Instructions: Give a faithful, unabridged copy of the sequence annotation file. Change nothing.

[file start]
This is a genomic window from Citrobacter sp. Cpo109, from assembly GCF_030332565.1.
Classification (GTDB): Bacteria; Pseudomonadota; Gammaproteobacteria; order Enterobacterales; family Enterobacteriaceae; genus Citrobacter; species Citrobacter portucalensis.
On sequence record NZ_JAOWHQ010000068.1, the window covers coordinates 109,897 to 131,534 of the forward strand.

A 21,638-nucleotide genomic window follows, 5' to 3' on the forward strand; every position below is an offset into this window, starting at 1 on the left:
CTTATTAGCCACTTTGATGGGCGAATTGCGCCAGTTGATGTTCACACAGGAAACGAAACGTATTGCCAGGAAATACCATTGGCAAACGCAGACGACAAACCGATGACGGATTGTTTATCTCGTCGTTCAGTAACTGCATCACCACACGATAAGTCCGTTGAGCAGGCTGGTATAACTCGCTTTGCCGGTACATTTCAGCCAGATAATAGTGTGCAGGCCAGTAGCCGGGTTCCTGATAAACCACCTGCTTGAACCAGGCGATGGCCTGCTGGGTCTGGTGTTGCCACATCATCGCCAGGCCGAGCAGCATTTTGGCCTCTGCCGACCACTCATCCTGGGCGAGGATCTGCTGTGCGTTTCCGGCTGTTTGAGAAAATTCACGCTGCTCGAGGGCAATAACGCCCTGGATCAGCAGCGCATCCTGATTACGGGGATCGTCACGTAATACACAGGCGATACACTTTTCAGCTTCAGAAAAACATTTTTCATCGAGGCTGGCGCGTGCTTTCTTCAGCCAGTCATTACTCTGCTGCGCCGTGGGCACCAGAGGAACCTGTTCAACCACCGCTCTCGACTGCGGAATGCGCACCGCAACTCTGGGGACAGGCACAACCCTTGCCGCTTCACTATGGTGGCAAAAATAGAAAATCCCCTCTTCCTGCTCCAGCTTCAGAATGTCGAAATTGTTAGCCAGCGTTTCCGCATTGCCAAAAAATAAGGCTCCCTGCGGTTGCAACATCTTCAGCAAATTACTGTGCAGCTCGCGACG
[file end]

This is a genomic window from Citrobacter sp. Cpo109, from assembly GCF_030332565.1.
Classification (GTDB): Bacteria; Pseudomonadota; Gammaproteobacteria; order Enterobacterales; family Enterobacteriaceae; genus Citrobacter; species Citrobacter portucalensis.
On sequence record NZ_JAOWHQ010000068.1, the window covers coordinates 109,897 to 131,534 of the forward strand.

A 21,638-nucleotide genomic window follows, 5' to 3' on the forward strand; every position below is an offset into this window, starting at 1 on the left:
CTTATTAGCCACTTTGATGGGCGAATTGCGCCAGTTGATGTTCACACAGGAAACGAAACGTATTGCCAGGAAATACCATTGGCAAACGCAGACGACAAACCGATGACGGATTGTTTATCTCGTCGTTCAGTAACTGCATCACCACACGATAAGTCCGTTGAGCAGGCTGGTATAACTCGCTTTGCCGGTACATTTCAGCCAGATAATAGTGTGCAGGCCAGTAGCCGGGTTCCTGATAAACCACCTGCTTGAACCAGGCGATGGCCTGCTGGGTCTGGTGTTGCCACATCATCGCCAGGCCGAGCAGCATTTTGGCCTCTGCCGACCACTCATCCTGGGCGAGGATCTGCTGTGCGTTTCCGGCTGTTTGAGAAAATTCACGCTGCTCGAGGGCAATAACGCCCTGGATCAGCAGCGCATCCTGATTACGGGGATCGTCACGTAATACACAGGCGATACACTTTTCAGCTTCAGAAAAACATTTTTCATCGAGGCTGGCGCGTGCTTTCTTCAGCCAGTCATTACTCTGCTGCGCCGTGGGCACCAGAGGAACCTGTTCAACCACCGCTCTCGACTGCGGAATGCGCACCGCAACTCTGGGGACAGGCACAACCCTTGCCGCTTCACTATGGTGGCAAAAATAGAAAATCCCCTCTTCCTGCTCCAGCTTCAGAATGTCGAAATTGTTAGCCAGCGTTTCCGCATTGCCAAAAAATAAGGCTCCCTGCGGTTGCAACATCTTCAGCAAATTACTGTGCAGCTCGCGACG